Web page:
Acting Gov. Earl Ray Tomblin said in a prepared statement, “West Virginia businesses large and small are succeeding in worldwide trade. Exporting is essential to our state’s continued economic growth. International sales help to create and retain jobs in West Virginia. We encourage our businesses to explore this potential for growth.”
The state’s top five export sectors and the amount exported in the first half of 2011 were: coal, $2.6 billion; plastics, $575.1 million; machinery, $372.4 million; medical products, $126.9 million; and organic chemicals, $119.6 million.
The fastest-growing sectors were: coal, up from $1.33 billion in the first half of 2010 to $2.56 billion in the first half of 2011 – a 93 percent increase; plastics, up 18 percent; medical products, up 44 percent; and aerospace components, up 18 percent.
Several coal companies with mines in West Virginia have been focusing on metallurgical coal, which is used in steelmaking. It commands a significantly higher price than steam coal, which is used to generate electricity. There have been reports that steam coal exports also have grown.
Bill Raney, president of the West Virginia Coal Association, said, “We’re shipping coal to India and China, and some countries, including Germany, are closing their nuclear power plants and going back to coal generation. You would think that would be a real message to this country.”
Raney called the export figures “fabulous news for everyone in West Virginia.
“It converts to revenues for the state, keeps the miners working, and the real puzzling thing is all these other countries are wanting our coal and wanting us to mine coal, yet we can’t break the federal permit logjam,” he said.
“One would think that the federal government would try to do everything possible to keep this positive economic activity going forward, when you’re trying to rebuild America.”
West Virginia’s top trading partners, as measured in dollars, during the first half of 2011 were: Canada, Brazil, India, Netherlands, Italy, Japan, China, Ukraine, United Kingdom and South Korea.
The data can be somewhat misleading. For example, the Netherlands is listed as a top trading partner but it has a big port and products that go there often end up somewhere else in Europe.
The state said more than 17 percent of all manufacturing jobs in West Virginia depend on exports. The total number of jobs in West Virginia that rely on exports is hard to estimate.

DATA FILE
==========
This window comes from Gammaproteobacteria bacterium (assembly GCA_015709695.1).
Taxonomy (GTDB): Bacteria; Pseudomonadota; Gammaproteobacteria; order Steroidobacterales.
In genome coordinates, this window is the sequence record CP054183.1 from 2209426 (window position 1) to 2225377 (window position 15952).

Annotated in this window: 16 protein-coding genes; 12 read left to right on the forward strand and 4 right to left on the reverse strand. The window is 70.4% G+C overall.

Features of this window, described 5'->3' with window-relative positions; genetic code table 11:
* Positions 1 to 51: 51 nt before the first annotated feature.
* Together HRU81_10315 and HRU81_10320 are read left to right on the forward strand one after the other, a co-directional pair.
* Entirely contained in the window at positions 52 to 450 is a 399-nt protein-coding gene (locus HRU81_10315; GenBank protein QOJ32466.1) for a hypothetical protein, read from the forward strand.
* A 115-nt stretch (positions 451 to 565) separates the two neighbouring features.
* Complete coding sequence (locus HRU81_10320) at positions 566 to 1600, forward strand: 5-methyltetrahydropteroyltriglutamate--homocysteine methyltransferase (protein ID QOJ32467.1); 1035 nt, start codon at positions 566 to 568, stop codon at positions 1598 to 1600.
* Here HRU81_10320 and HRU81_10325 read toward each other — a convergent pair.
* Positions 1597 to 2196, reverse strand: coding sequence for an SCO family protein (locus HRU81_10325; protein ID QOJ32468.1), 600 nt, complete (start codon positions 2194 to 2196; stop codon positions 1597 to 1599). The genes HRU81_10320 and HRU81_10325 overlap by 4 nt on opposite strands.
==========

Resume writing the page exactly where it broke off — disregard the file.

The U.S. Department of Commerce has estimated that every $1 billion in exports creates 15,000 jobs, but the number may vary widely by industry.
The state has been keen on promoting exports for many years. The state Development Office’s International Division maintains trade offices in Munich, Germany, and Nagoya, Japan. The division provides consulting and other services aimed at helping West Virginia companies build international business relationships.
Additional information about the state’s programs is available by visiting the division’s website at www.worldtradewv.com or by calling Debra Martin at 304-957-2042 or Caitlin Ashley at 304-957-2014.
Contact writer George Hohmann at busin…@dailymail.com or 304-348-4836.
Check out this article from The Charleston Gazette:
WOWK-TV’s move to Charleston may create jobs, owner says
By Eric Eyre
CHARLESTON, W.Va. — WOWK-TV’s decision to move most of its staff out of Huntington and consolidate operations in Charleston won’t lead to any job cuts, said Bray Cary, who heads the company that owns the television station.
“If anything, we’ll probably be expanding our news staff,” said Cary, president and CEO of West Virginia Media Holdings.
By March, WOWK plans to move about 50 employees from its building in Huntington to a 15,000-square-foot office connected to the Charleston Town Center Mall, Cary said Tuesday. The office sits beside BrickStreet Mutual Insurance’s headquarters.
WOWK already has about 50 employees at another office in Charleston, Cary said.
He said he and station staff members spent two months discussing the consolidation.
“We were trying to figure out how can our news organization grow our ratings and deliver the best product,” Cary said. “Everybody said we needed to get under one roof. It’s just more efficient management to have everything in one building.”
Staff members wanted to move to Charleston because it’s the political hub of the state, he said.
“We really believe Charleston is an ideal location,” said Cary. “It’s the crossroads of the region and the state. We wanted to be in the capital city.”
Staff members were notified about the move last week.
Cary said some WOWK-TV employees who live in Huntington — especially those who live west of the city — would likely be disappointed by the move to Charleston because of the long commute. A majority of employees supported the change, he said.
“We’re moving all the studios and everything to Charleston,” Cary said. “We’re just trying to get together so we can create a more robust product.”
WOWK-TV plans to lease the new office space at 400 Quarrier St., beside the mall.
“We can design it to really reflect the new technology and other things that are important,” he said.